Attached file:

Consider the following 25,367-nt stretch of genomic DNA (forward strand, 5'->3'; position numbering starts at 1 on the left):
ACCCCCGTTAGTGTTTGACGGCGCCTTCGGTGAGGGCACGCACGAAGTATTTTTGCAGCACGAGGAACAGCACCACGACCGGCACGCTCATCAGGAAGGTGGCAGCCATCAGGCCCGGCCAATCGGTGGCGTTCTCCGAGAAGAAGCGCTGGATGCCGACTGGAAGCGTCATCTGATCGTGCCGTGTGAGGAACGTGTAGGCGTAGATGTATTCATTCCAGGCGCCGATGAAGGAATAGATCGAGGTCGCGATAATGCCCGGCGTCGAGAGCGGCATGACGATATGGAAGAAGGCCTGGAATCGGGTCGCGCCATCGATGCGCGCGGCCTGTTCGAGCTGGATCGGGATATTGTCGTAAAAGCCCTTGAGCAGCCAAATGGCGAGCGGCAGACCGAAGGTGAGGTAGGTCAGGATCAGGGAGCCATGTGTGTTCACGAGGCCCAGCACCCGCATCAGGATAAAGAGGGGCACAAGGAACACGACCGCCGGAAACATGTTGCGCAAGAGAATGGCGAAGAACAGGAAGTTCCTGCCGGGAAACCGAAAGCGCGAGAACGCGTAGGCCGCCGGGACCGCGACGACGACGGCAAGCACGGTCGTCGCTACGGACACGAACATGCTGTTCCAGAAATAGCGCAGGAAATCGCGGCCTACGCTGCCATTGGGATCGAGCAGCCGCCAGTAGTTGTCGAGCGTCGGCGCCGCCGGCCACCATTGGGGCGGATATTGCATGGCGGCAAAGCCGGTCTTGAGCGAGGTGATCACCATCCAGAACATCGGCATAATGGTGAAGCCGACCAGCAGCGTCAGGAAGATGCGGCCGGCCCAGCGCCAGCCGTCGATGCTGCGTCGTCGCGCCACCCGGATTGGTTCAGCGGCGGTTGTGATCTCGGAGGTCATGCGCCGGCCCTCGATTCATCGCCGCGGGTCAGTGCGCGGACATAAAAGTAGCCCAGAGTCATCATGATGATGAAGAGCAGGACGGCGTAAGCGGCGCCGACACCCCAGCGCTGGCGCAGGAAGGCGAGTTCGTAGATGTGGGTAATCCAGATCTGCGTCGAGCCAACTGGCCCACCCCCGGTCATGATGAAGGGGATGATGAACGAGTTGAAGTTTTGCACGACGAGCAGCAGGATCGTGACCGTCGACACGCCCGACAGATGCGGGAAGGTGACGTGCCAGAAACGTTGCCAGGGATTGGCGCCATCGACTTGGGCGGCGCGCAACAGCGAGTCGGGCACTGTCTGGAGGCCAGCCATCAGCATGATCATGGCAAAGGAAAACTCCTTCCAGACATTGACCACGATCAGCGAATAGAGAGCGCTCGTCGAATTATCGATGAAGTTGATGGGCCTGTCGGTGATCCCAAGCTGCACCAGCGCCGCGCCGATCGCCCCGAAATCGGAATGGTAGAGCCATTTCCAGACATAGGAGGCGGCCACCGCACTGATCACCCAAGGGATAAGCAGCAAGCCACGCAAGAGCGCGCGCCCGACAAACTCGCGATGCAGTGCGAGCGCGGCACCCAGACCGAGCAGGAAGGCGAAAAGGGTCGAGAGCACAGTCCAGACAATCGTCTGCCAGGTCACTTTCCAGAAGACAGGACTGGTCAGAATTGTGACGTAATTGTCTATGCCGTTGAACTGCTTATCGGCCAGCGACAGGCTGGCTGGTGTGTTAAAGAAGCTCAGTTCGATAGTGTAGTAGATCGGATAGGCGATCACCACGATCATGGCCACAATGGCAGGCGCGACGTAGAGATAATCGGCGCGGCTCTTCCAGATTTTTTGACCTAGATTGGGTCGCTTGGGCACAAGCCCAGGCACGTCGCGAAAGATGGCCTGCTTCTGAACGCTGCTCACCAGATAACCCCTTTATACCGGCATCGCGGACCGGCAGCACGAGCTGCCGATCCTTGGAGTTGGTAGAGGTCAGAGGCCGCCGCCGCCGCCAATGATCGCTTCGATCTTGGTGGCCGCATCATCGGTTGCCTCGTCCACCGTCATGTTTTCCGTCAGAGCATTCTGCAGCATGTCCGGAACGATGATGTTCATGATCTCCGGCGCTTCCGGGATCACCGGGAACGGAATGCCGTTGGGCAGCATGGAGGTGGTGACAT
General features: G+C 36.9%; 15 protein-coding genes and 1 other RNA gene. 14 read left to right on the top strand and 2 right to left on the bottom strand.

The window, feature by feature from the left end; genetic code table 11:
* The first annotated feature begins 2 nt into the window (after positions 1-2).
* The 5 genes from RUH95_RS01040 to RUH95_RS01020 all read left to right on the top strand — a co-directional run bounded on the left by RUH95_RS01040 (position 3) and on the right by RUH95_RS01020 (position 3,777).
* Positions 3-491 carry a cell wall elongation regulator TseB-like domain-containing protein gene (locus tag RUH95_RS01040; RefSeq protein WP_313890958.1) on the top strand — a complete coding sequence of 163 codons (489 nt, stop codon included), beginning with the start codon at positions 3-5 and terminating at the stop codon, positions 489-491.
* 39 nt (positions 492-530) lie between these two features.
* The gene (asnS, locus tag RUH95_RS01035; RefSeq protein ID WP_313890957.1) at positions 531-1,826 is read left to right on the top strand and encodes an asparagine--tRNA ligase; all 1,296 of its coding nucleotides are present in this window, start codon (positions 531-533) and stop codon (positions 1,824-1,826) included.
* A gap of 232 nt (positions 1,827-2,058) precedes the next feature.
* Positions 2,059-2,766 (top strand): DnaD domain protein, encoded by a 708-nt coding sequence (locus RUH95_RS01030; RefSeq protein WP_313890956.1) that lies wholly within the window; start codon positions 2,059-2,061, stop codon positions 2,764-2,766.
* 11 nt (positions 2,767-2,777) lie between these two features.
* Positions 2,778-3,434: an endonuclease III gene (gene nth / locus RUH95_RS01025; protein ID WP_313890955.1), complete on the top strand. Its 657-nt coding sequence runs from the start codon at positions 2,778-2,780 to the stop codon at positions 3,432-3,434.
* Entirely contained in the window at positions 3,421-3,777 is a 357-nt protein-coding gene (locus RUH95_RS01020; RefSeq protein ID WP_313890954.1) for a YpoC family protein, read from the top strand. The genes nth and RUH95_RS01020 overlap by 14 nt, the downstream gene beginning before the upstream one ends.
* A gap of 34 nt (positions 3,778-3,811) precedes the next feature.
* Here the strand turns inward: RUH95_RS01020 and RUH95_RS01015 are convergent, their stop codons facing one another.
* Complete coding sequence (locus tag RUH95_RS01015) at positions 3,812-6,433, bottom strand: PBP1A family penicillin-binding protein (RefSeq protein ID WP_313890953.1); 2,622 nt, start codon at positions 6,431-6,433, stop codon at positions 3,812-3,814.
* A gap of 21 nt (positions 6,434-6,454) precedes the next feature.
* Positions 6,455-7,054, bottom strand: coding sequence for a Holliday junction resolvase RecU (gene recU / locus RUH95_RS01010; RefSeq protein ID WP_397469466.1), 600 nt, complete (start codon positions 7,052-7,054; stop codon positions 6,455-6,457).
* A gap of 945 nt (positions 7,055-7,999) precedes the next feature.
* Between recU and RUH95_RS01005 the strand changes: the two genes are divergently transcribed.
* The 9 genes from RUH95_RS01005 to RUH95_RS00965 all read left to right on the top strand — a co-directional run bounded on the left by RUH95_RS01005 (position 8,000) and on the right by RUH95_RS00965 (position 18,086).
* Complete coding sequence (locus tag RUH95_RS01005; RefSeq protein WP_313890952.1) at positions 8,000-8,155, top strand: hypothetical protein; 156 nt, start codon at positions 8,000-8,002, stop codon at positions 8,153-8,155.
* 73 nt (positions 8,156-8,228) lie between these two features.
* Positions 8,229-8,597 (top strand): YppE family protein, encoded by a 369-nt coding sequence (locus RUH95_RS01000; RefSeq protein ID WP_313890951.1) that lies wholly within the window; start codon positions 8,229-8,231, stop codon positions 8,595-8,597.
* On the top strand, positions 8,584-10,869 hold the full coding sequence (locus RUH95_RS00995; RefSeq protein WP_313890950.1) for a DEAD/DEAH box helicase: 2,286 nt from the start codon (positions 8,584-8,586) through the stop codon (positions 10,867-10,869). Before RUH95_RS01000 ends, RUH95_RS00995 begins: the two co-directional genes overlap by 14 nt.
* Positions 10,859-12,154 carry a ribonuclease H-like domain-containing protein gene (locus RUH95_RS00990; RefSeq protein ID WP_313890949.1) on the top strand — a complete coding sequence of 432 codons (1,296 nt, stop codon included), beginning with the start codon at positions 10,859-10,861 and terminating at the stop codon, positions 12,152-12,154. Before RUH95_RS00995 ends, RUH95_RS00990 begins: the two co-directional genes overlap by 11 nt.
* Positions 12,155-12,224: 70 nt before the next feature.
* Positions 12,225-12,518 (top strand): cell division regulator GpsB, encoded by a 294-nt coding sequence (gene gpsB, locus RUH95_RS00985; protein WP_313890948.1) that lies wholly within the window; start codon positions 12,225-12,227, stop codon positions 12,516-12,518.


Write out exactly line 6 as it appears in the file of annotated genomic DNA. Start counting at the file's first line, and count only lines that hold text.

* The 5 genes from RUH95_RS01040 to RUH95_RS01020 all read left to right on the top strand — a co-directional run bounded on the left by RUH95_RS01040 (position 3) and on the right by RUH95_RS01020 (position 3,777).